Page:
Fluctuation Electron Microscopy (FEM) has become an effective materials structure characterization technique, capable of probing any medium-range order (MRO) that may be present in amorphous materials. Although its sensitivity to MRO has been exercised in numerous studies, FEM is not yet a quantitative technique. The holdup has been the discrepancy between the computed kinematical variance and the experimental variance, which previously was attributed to source incoherence. Although high-brightness, high coherence, electron guns are now routinely available in modern electron microscopes, they have not eliminated this discrepancy between theory and experiment. FEM of amorphous carbon, amorphous silicon and ultra nanocrystalline diamond samples, as well as modeling, was carried out in an attempt to explore and reveal the reasons behind this conundrum. Decoherence, caused mainly by beam-induced atomic motion in the sample, was identified as the source of this discrepancy. It is likely that decoherence is a strong contributor to the so-called Stobbs factor – a previously-reported discrepancy between calculated and experimental intensity in high-resolution TEM lattice images.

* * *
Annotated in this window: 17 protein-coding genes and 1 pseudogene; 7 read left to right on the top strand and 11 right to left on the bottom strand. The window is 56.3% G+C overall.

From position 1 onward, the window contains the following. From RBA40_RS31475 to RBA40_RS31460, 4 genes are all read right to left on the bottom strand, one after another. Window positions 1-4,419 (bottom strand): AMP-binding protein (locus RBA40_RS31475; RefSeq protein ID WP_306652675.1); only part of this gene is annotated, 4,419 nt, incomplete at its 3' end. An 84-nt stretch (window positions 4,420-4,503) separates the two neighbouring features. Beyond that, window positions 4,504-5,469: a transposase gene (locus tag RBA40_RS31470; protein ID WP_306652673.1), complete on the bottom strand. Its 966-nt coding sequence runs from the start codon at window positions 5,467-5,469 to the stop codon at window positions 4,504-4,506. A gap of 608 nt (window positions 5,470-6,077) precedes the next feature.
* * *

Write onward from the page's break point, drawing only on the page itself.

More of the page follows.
For further information please contact Renu Sharma, 301-975-2418, renu.sharma [at] nist.gov (renu[dot]sharma[at]nist[dot]gov)